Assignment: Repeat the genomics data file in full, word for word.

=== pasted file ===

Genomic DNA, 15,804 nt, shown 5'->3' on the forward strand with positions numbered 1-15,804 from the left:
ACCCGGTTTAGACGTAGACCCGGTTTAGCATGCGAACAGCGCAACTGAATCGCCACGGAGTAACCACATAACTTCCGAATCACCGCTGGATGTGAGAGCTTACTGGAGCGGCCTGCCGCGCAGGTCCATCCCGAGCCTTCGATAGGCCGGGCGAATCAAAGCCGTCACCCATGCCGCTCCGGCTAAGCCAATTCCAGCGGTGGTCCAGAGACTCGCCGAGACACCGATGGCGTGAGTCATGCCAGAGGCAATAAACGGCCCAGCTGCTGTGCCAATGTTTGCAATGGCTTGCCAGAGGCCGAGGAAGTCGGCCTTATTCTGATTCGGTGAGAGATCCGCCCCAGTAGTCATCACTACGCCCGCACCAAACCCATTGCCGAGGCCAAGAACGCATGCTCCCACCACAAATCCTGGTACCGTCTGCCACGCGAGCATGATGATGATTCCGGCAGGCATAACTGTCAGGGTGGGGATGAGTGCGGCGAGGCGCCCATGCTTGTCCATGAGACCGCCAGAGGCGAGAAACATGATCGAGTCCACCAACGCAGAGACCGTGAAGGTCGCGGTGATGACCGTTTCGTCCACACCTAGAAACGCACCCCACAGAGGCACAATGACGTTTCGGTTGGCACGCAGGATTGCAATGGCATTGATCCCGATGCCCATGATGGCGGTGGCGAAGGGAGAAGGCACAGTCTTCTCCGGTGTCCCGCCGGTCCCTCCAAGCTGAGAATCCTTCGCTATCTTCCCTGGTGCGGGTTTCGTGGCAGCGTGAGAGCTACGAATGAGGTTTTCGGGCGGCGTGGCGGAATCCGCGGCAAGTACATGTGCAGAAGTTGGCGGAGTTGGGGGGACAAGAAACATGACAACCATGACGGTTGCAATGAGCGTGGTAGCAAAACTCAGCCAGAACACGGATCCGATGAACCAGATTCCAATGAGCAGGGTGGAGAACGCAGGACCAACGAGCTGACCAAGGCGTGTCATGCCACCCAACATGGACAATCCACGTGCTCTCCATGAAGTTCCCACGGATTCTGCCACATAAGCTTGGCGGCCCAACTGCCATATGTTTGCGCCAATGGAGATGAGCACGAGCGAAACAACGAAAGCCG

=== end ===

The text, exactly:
Genomic DNA, 15,804 nt, shown 5'->3' on the forward strand with positions numbered 1-15,804 from the left:
ACCCGGTTTAGACGTAGACCCGGTTTAGCATGCGAACAGCGCAACTGAATCGCCACGGAGTAACCACATAACTTCCGAATCACCGCTGGATGTGAGAGCTTACTGGAGCGGCCTGCCGCGCAGGTCCATCCCGAGCCTTCGATAGGCCGGGCGAATCAAAGCCGTCACCCATGCCGCTCCGGCTAAGCCAATTCCAGCGGTGGTCCAGAGACTCGCCGAGACACCGATGGCGTGAGTCATGCCAGAGGCAATAAACGGCCCAGCTGCTGTGCCAATGTTTGCAATGGCTTGCCAGAGGCCGAGGAAGTCGGCCTTATTCTGATTCGGTGAGAGATCCGCCCCAGTAGTCATCACTACGCCCGCACCAAACCCATTGCCGAGGCCAAGAACGCATGCTCCCACCACAAATCCTGGTACCGTCTGCCACGCGAGCATGATGATGATTCCGGCAGGCATAACTGTCAGGGTGGGGATGAGTGCGGCGAGGCGCCCATGCTTGTCCATGAGACCGCCAGAGGCGAGAAACATGATCGAGTCCACCAACGCAGAGACCGTGAAGGTCGCGGTGATGACCGTTTCGTCCACACCTAGAAACGCACCCCACAGAGGCACAATGACGTTTCGGTTGGCACGCAGGATTGCAATGGCATTGATCCCGATGCCCATGATGGCGGTGGCGAAGGGAGAAGGCACAGTCTTCTCCGGTGTCCCGCCGGTCCCTCCAAGCTGAGAATCCTTCGCTATCTTCCCTGGTGCGGGTTTCGTGGCAGCGTGAGAGCTACGAATGAGGTTTTCGGGCGGCGTGGCGGAATCCGCGGCAAGTACATGTGCAGAAGTTGGCGGAGTTGGGGGGACAAGAAACATGACAACCATGACGGTTGCAATGAGCGTGGTAGCAAAACTCAGCCAGAACACGGATCCGATGAACCAGATTCCAATGAGCAGGGTGGAGAACGCAGGACCAACGAGCTGACCAAGGCGTGTCATGCCACCCAACATGGACAATCCACGTGCTCTCCATGAAGTTCCCACGGATTCTGCCACATAAGCTTGGCGGCCCAACTGCCATATGTTTGCGCCAATGGAGATGAGCACGAGCGAAACAACGAAAGCCG